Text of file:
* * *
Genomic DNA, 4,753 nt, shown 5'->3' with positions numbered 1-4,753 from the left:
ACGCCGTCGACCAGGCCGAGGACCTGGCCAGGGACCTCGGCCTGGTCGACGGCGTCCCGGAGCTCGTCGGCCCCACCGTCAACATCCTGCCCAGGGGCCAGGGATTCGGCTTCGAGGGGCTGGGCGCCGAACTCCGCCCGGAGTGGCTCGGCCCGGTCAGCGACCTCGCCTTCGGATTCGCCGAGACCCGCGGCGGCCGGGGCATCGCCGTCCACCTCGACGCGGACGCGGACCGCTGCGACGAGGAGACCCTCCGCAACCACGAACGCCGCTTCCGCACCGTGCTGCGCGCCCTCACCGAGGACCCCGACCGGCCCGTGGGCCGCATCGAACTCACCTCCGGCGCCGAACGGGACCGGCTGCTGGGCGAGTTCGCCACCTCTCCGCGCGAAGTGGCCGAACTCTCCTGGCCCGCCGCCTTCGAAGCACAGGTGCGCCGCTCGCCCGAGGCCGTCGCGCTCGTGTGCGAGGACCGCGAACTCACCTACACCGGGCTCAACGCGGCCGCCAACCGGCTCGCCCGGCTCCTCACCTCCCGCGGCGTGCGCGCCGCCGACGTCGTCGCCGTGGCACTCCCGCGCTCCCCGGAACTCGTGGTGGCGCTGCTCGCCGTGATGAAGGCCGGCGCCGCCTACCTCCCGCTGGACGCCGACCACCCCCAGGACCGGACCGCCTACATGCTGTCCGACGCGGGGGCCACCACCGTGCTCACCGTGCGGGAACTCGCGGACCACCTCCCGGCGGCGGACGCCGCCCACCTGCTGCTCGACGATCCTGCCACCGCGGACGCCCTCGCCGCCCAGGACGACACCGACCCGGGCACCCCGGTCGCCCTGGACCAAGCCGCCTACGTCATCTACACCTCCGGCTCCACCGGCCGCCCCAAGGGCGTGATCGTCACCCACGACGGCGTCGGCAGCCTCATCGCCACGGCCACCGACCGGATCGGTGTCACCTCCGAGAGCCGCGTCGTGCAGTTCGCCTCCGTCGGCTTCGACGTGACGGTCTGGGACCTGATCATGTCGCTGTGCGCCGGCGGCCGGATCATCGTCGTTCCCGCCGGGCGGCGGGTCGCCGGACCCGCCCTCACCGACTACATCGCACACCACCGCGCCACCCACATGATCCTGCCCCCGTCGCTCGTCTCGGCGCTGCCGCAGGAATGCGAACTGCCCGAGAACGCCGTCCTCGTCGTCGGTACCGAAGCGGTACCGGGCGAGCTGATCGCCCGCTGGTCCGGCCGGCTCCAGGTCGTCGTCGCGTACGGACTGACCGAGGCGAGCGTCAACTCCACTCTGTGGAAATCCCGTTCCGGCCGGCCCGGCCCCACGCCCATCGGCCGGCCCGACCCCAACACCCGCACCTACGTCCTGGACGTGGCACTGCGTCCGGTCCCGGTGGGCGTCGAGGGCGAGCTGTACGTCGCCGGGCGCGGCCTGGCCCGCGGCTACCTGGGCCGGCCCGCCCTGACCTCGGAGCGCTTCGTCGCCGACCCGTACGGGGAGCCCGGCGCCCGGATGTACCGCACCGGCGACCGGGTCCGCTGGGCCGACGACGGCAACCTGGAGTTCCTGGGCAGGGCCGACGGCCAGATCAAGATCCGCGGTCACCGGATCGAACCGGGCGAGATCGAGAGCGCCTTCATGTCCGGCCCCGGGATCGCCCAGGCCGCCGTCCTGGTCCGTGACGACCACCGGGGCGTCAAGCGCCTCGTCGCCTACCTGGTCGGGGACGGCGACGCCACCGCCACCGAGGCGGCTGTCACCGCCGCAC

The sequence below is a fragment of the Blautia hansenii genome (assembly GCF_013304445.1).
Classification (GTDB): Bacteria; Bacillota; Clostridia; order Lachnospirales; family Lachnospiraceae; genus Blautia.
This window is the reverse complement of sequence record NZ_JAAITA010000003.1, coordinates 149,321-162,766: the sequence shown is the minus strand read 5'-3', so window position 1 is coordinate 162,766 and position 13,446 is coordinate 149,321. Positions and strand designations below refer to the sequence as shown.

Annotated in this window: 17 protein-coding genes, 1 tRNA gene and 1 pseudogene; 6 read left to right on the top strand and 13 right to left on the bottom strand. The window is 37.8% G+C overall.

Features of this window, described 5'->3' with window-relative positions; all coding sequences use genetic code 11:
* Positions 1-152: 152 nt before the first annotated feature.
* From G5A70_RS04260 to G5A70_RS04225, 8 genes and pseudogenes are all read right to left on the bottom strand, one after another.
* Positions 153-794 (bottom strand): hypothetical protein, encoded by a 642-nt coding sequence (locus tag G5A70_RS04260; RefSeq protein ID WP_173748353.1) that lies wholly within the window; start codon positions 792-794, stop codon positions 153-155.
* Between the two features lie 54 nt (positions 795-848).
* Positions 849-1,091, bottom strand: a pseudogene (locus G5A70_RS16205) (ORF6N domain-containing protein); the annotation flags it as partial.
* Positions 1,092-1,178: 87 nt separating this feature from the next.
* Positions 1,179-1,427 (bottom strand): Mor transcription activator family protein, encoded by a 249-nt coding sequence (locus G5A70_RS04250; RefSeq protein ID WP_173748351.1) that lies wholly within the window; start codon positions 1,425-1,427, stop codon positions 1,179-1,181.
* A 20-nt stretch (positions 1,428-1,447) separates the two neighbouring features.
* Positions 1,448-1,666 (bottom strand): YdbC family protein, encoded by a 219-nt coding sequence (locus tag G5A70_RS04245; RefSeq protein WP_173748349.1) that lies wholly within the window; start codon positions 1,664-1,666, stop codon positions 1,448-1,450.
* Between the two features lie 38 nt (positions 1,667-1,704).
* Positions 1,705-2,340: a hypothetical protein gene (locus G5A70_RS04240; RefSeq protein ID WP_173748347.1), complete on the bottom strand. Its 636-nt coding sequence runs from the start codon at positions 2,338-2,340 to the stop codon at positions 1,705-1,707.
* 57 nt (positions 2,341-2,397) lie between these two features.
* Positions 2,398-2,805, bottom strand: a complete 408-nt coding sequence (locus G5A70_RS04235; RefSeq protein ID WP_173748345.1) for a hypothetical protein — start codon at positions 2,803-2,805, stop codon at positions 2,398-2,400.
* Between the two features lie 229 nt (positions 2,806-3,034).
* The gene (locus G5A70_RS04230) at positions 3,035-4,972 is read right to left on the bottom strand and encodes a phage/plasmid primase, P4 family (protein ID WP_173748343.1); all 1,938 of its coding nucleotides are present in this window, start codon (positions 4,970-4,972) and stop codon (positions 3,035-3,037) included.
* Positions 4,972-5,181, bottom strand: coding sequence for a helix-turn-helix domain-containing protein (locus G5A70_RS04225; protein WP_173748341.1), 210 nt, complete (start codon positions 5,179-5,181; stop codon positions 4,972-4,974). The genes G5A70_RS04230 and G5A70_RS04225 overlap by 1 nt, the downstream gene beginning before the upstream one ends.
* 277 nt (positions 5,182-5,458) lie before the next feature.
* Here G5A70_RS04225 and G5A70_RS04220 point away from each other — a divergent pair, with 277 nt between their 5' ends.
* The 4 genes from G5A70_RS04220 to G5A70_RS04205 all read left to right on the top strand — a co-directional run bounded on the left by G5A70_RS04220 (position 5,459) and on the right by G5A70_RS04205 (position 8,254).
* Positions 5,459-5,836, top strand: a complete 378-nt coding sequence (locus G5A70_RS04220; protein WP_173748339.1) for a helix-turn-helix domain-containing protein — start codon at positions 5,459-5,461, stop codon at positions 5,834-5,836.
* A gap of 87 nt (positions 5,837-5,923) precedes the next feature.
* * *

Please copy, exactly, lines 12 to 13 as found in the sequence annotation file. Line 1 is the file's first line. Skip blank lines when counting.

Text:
* Positions 849-1,091, bottom strand: a pseudogene (locus G5A70_RS16205) (ORF6N domain-containing protein); the annotation flags it as partial.
* Positions 1,092-1,178: 87 nt separating this feature from the next.